Tag: death

The Stoic Buddhist

Marcus Aurelius and the Buddha

I recently changed my byline to The Stoic Buddhist and you may ask why? It is partially due to the many books I have read on Buddhism and Stoicism. So one reason is the interest I have in both philosophies, but as my studies progressed I started noticing some pretty interesting similarities. In this blog post I just want to focus on a couple of the things stoics and Buddhist’s have in common.

Well back to the question about the byline. This will not be everyone’s cup of tea, but for me one can embrace multiple philosophies and sometimes even just certain tenants. It doesn’t have to be one or the other. Both Buddhism and Stoicism have always encouraged independent thinking analyzing what you feel is true and real in the world. I doubt that the Buddha would have objected too much if someone wanted to read the works of Seneca, Marcus Aurelius, or Epictetus. Both Stoicism and Buddhism take an analytical approach to philosophy as opposed to a faith based approach of Judaism, Christianity, or Islam. Buddha was not a God and either was Marcus Aurelius or Seneca, and in the case of the stoics far from it. So in my life and studies I borrow from both, calling myself a Buddhist first and foremost, that also has a keen interest in stoicism.

Two of the more common themes that I noticed in both Stoicism and Buddhism are about desiring less and not fearing death.

Desire

Both Buddhism and Stoicism teach that there is inherent suffering involved with desires. The more you desire the more unhappy you will be, ever wanting more. The Buddha taught that the root of suffering was desire and Epictetus equates freedom to limiting what you desire.

Another quote from Marcus Aurelius speaks to the idea that very little is needed to be happy.

Actually Marcus Aurelius wrote extensively in his book Meditations about the need to control ones desires and the destructive nature of vices and materialism. As you know this was a Roman Emperor who could have had anything he wanted, but practiced a huge amount of self control in the way he lived. I think both the Stoics and Buddhists recognized that desires led to excesses, creating suffering and ultimately preventing one from leading a more noble existence.

Death

It is my understanding that both Stoicism and Buddhism viewed death as a natural part of life and not to be feared. With that said the Buddhist might believe that you will be reborn into another life; the Stoic will just state that this death is part of natures life cycle and your body is given to the earth. In either case as a Stoic or a Buddhist you will be expected to not fear death, to be courageous, and calm upon your demise.

Whether a Stoic or a Buddhist it is not death to be concerned with, but rather how well you have lived. Was the life you had meaningful and of service to mankind? To the stoic philosopher or a dedicated Buddhist a life satisfying selfish desires is a life wasted and not worth living. Another similarity between the Stoic and Buddhist view of death is that it begins when we are born with each day we die a little bringing us that much closer to our final demise.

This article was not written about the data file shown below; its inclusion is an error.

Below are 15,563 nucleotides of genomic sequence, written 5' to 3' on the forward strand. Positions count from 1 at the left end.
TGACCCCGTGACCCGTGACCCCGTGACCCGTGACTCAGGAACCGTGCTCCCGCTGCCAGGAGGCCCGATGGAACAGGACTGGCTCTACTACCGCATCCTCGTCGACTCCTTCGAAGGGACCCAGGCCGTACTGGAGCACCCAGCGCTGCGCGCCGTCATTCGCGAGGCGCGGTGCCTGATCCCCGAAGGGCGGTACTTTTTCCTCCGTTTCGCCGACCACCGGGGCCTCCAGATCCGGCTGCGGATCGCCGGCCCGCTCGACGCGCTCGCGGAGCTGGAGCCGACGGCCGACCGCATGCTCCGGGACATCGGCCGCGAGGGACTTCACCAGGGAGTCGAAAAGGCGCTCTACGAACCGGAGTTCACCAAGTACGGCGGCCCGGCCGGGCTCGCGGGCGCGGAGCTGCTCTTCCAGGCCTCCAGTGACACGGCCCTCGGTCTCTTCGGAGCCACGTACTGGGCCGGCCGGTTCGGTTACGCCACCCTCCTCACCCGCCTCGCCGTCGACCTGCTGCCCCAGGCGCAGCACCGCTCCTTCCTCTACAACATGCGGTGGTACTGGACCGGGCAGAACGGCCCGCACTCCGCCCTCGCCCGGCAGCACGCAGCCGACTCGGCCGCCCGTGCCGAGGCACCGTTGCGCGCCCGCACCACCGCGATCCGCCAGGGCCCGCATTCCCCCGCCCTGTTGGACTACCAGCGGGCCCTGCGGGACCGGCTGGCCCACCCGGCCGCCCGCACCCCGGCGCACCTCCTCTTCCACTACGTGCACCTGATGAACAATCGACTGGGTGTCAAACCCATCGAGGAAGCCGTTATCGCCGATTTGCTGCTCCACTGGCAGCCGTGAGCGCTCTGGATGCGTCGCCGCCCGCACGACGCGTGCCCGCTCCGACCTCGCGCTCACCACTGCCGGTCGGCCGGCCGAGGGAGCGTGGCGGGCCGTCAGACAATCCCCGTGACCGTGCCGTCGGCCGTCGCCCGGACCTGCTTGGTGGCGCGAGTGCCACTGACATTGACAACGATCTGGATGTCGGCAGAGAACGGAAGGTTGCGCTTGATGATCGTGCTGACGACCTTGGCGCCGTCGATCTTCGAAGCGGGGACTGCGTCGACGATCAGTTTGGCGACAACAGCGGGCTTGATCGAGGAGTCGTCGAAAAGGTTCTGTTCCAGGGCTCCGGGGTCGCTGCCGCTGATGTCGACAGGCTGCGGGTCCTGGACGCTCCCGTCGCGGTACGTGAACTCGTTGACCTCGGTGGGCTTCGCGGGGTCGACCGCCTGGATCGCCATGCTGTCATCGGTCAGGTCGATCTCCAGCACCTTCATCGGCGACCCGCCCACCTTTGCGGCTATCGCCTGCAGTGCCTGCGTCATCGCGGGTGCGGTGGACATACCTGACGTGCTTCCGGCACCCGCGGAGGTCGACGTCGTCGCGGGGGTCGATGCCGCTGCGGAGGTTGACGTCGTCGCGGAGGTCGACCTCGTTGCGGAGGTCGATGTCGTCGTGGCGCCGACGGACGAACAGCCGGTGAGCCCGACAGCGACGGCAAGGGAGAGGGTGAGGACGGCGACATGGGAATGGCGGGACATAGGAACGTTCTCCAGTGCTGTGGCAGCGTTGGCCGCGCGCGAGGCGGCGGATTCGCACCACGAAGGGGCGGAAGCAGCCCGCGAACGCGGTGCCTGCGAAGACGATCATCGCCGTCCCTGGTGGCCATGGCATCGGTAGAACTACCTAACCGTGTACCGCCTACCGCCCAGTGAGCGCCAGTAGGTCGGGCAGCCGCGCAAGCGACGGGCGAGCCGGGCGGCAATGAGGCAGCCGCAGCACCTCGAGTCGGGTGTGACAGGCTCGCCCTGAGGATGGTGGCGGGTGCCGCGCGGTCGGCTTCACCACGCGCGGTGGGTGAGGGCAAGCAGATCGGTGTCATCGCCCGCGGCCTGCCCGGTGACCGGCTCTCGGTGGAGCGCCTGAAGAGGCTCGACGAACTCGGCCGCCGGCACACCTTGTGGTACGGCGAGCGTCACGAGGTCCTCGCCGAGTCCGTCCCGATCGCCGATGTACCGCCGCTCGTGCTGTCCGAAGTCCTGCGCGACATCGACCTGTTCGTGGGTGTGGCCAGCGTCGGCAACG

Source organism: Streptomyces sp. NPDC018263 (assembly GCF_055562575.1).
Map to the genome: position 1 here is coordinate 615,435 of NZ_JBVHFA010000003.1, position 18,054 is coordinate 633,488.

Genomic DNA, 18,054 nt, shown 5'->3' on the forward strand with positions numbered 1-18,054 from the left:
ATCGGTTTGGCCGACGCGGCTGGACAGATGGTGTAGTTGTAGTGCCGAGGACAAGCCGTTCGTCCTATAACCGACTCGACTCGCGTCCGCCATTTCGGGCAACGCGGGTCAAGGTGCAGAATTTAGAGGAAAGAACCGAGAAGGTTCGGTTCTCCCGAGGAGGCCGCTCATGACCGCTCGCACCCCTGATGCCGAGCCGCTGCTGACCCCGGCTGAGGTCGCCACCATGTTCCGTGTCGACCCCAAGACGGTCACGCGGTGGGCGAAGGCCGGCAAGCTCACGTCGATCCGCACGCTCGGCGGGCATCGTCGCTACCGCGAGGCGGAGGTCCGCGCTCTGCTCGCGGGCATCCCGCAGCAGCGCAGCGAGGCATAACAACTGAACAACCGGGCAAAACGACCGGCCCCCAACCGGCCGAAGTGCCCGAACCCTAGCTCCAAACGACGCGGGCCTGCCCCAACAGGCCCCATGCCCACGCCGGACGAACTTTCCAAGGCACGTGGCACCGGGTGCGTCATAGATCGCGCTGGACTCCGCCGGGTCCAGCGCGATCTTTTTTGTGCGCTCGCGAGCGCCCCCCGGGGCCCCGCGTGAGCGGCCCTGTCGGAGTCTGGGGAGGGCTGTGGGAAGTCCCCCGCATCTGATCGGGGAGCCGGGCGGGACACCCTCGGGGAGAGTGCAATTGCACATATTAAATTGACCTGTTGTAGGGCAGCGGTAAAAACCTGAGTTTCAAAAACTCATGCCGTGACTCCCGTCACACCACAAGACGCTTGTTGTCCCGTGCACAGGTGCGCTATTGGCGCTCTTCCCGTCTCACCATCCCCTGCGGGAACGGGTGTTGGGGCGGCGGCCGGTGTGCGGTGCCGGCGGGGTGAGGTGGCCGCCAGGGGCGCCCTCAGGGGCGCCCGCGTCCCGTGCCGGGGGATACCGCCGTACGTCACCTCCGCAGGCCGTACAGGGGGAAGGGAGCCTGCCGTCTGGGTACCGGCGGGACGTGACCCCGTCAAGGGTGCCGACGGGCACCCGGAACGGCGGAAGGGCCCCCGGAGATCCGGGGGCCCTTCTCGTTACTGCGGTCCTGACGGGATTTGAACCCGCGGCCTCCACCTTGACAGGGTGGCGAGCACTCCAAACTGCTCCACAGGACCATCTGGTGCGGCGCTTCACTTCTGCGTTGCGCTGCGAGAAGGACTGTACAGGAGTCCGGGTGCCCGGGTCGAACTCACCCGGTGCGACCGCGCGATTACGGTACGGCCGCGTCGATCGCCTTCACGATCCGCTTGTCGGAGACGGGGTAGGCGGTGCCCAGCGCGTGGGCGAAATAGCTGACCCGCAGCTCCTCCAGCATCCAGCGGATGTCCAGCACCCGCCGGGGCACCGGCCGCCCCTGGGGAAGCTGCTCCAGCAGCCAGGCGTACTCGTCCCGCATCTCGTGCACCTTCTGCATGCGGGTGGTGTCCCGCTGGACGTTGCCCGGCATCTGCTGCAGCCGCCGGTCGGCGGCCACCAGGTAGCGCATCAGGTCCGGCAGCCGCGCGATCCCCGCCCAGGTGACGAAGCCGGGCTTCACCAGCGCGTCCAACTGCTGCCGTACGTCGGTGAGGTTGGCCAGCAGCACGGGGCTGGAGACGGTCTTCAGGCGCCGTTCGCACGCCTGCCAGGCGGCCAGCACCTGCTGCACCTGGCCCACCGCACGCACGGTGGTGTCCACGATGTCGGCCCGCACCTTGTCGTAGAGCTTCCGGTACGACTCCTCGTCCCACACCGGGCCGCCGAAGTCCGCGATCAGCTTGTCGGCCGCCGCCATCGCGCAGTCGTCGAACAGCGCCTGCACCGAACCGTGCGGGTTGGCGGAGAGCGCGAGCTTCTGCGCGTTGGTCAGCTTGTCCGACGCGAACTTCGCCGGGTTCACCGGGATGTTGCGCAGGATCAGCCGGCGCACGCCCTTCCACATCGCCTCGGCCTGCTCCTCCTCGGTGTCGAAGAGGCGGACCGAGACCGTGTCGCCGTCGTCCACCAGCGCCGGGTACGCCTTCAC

Below is a quote from the Buddha from the Pali Canon , Sali Sutta that illustrates the nature of life and death.

From Marcus Aurelius a quote on the inevitability of death and our response to it.

While this by no means is meant to provide any kind of exhaustive comparison between similar views shared by Stoics and Buddhists, I wanted it to be more of an introduction to the idea that there are some aspects of the two philosophies that they have in common. As death pursues us all I hope there will be time to go into a more detailed analysis of where the two philosophies converge.

There is no way of cheating nature of our own inevitable destiny. We all will face death, some sooner, some later, but it will surely come. With that in mind whether you are a Stoic or a Buddhist; it is all up to you to live an authentic life and cherish each day.

I’ll leave you with a final quote from Seneca.

“You want to live-but do you know how to live? You are scared of dying-and, tell me, is the kind of life you lead really any different from being dead?”

Namaste

You Care too Much

I contend that most of the anxiety and unhappiness you experience comes from giving a shit about things that don’t warrant your attention. Every day you agonize over whether I will get that project done on time, or will I accomplish that ever-growing list of to-do items. Let me be clear, I’m not saying you don’t need to accomplish things in your life, but you’re playing this game as if it were life and death and it’s eating you up inside. You give all this shit that you feel must get done a high priority, in effect you care too much. Every project, every endeavor you undertake is not intended to be done as if it were some kind of death march. You not someone else is sucking the fucking joy out of everything by taking it all too seriously. 

We perceive what we do as so important when in the grand scheme of things the shit we are doing is just stuff that we feel needs to be done and we are going to bust our ass to make sure it is accomplished regardless of how it affects our well being. I work as a consultant and on a daily basis, issues are being escalated. The end result is that 90% of the work that needs to be done is considered high priority and only 10% can wait. These escalations are not self-imposed but instead, the priority is being dictated by the customer or my leadership. Is it any wonder that we care too much?

Listen whether this sense of urgency is self-imposed or being imposed upon you, really doesn’t matter, either way, you are screwed if you continue to react in the same way you always do. So what can you do about this overwhelming avalanche of high priority shit on your plate? There are several things to consider: